NewsLocal'Spy van' company denies wrongdoing

‘Spy van’ company denies wrongdoing

The company that owns an alleged ‘spy van’ seized by Cyprus police on Saturday has denied breaking the law and said it was confident that the allegations against it will be dismissed.

“Ws Wispear rejects all accusations made in the Cypriot press and is confident that these allegations/claims will be very shortly dismissed. The company has at all times respected and complied with the laws of the Republic,” it said in an announcement issued through its lawyers Pelecanos & Pelecanou LLC.

Police yesterday seized the van, equipped with sophisticated surveillance equipment capable of hacking communications and questioned its Israeli owner.

Police began investigating after the opposition party Akel asked what the government was doing about activities undertaken in the van, which was showcased in a Forbes video story broadcast several months ago that recently went viral in Cyprus.

Police chief Kypros Michaelides told private radio station Astra that the Israeli owner had given “some explanations,” but he would be questioned further, along with Cypriot nationals.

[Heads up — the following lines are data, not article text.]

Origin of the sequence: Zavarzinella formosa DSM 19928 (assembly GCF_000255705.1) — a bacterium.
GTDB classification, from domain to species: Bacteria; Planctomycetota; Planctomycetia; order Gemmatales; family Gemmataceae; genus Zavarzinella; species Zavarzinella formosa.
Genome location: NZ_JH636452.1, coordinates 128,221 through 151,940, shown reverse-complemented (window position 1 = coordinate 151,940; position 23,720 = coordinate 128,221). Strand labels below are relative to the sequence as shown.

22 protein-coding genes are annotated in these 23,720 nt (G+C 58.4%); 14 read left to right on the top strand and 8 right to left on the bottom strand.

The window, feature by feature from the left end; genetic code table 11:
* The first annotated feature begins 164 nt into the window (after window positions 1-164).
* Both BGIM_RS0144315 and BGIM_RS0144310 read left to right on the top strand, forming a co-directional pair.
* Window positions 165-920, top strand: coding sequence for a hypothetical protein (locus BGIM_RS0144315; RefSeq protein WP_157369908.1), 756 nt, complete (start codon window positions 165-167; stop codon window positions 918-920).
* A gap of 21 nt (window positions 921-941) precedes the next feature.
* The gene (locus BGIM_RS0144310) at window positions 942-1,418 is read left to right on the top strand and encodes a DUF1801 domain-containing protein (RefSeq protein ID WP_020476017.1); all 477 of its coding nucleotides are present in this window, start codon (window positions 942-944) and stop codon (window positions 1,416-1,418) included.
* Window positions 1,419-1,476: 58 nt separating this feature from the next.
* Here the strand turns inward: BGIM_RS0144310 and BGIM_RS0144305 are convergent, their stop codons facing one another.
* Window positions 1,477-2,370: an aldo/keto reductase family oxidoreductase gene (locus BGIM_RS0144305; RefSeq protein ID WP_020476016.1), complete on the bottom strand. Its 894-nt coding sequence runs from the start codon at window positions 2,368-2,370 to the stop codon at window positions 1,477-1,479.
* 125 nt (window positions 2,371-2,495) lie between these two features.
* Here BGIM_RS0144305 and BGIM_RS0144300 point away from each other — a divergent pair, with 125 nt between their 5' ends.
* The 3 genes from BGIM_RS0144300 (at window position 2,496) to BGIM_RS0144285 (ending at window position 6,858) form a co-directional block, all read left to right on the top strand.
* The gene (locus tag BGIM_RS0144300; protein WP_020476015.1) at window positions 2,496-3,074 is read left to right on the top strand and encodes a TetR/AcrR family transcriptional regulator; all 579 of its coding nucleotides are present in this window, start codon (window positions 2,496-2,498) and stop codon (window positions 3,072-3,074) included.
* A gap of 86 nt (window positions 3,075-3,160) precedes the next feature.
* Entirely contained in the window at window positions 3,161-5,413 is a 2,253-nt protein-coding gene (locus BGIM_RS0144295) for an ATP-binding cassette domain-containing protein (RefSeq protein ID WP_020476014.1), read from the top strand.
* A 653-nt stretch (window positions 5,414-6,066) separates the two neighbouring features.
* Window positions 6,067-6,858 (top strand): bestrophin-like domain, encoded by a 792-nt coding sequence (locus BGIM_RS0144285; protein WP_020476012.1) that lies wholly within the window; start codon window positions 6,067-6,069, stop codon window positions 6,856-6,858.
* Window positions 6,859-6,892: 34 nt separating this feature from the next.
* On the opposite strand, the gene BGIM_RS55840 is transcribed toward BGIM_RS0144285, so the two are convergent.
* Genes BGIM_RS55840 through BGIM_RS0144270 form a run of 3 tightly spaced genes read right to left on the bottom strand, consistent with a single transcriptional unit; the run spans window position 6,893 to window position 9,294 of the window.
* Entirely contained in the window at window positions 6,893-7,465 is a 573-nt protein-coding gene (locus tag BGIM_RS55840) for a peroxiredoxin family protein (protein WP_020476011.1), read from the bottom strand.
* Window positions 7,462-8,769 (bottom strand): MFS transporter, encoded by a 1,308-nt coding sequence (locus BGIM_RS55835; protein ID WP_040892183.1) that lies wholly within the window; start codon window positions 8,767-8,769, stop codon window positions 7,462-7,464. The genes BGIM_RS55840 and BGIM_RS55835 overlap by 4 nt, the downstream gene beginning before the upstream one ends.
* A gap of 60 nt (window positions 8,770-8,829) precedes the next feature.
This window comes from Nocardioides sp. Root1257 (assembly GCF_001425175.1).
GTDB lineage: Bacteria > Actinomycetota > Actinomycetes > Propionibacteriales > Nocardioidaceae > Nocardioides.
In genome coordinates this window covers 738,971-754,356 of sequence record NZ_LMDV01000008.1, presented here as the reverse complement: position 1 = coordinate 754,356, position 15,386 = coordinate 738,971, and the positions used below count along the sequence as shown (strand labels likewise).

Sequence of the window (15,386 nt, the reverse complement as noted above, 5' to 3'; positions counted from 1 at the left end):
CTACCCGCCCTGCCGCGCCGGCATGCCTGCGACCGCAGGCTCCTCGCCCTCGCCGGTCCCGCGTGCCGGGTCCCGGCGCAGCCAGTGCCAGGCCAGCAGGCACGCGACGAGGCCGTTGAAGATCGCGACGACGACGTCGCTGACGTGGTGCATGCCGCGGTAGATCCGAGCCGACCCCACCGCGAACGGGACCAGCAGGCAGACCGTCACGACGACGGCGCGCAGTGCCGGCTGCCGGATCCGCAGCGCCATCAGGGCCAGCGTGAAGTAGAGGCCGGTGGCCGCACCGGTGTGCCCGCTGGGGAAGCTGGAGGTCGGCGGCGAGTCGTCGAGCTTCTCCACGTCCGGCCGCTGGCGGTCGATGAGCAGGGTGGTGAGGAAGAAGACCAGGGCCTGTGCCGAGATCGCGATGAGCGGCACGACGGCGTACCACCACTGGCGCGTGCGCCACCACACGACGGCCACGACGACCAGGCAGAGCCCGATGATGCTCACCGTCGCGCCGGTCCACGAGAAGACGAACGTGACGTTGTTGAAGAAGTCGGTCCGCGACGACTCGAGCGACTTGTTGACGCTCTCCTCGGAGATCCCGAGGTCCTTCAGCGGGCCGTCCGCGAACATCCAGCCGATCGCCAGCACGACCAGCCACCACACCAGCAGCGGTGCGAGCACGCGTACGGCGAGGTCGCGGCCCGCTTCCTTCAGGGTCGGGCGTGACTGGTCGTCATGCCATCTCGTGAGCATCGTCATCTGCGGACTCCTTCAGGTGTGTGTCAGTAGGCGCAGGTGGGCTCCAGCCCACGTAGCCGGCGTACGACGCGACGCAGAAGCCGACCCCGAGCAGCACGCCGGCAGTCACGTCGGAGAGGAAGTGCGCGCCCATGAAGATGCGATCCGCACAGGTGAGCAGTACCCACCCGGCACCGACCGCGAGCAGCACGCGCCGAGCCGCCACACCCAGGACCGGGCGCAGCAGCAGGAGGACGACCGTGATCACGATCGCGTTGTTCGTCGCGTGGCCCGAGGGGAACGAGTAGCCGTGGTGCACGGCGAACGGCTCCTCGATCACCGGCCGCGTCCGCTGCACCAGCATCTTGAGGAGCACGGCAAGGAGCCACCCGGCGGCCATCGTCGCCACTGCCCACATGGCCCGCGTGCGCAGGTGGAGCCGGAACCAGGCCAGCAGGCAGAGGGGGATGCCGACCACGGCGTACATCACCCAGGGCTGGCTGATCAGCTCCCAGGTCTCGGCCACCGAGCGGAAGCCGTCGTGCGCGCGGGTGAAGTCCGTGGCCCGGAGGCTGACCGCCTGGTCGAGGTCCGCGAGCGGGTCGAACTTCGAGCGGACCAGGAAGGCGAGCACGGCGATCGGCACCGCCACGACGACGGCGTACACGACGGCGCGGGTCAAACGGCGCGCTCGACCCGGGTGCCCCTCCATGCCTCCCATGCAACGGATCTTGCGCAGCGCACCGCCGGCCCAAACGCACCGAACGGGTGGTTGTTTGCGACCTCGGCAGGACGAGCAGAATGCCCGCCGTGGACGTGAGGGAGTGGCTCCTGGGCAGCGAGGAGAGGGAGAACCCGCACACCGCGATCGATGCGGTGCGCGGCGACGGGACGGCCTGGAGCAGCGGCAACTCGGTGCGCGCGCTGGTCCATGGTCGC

Forbes had named the owner of the van as ex-Israeli intelligence officer Tal Dilian, who allegedly heads a Cyprus-registered company that owns the vehicle.

Tal Dilian, described by Forbes as a multi-millionaire former Israeli secret agent, who works privately and provides espionage services to governments, states and various companies, had told journalists that the tools he uses are able to monitor cell phones and other electronic devices within a range of 500 metres. His surveillance system reportedly specializes in the interception of audio conversations, written texts and other data such as WhatsApp messages, Facebook chats, SMS texts, calls, contacts etc.

Police searched a company premises where the van was located in Larnaca after securing warrants. “On preliminary examination, the vehicle was found to have electronic equipment and was confiscated, along with other evidence,” a police statement said on Saturday.

“In a subsequent investigation at the company’s offices, further evidence was found, which will be subject to scientific examination,” it added.

Police said they were investigating possible violations of the protection of privacy law.


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